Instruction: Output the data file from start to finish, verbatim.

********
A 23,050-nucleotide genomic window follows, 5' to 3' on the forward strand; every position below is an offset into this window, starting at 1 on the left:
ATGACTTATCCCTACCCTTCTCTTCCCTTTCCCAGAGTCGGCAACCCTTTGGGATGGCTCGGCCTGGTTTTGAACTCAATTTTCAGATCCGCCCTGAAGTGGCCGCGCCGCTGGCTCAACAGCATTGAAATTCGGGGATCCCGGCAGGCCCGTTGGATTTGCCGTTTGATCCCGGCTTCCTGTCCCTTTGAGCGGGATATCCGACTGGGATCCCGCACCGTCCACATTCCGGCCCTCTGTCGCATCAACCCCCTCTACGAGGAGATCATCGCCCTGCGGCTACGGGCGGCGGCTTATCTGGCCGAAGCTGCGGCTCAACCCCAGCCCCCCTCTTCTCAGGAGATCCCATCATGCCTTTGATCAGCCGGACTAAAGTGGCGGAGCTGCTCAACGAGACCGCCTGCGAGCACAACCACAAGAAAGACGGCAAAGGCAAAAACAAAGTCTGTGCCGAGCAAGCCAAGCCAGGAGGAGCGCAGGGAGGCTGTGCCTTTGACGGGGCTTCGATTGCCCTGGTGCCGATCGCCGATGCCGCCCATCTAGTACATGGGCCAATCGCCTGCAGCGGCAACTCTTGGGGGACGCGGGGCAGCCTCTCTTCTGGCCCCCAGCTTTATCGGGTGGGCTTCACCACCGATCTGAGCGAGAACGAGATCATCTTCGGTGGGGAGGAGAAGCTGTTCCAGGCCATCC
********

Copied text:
A 23,050-nucleotide genomic window follows, 5' to 3' on the forward strand; every position below is an offset into this window, starting at 1 on the left:
ATGACTTATCCCTACCCTTCTCTTCCCTTTCCCAGAGTCGGCAACCCTTTGGGATGGCTCGGCCTGGTTTTGAACTCAATTTTCAGATCCGCCCTGAAGTGGCCGCGCCGCTGGCTCAACAGCATTGAAATTCGGGGATCCCGGCAGGCCCGTTGGATTTGCCGTTTGATCCCGGCTTCCTGTCCCTTTGAGCGGGATATCCGACTGGGATCCCGCACCGTCCACATTCCGGCCCTCTGTCGCATCAACCCCCTCTACGAGGAGATCATCGCCCTGCGGCTACGGGCGGCGGCTTATCTGGCCGAAGCTGCGGCTCAACCCCAGCCCCCCTCTTCTCAGGAGATCCCATCATGCCTTTGATCAGCCGGACTAAAGTGGCGGAGCTGCTCAACGAGACCGCCTGCGAGCACAACCACAAGAAAGACGGCAAAGGCAAAAACAAAGTCTGTGCCGAGCAAGCCAAGCCAGGAGGAGCGCAGGGAGGCTGTGCCTTTGACGGGGCTTCGATTGCCCTGGTGCCGATCGCCGATGCCGCCCATCTAGTACATGGGCCAATCGCCTGCAGCGGCAACTCTTGGGGGACGCGGGGCAGCCTCTCTTCTGGCCCCCAGCTTTATCGGGTGGGCTTCACCACCGATCTGAGCGAGAACGAGATCATCTTCGGTGGGGAGGAGAAGCTGTTCCAGGCCATCC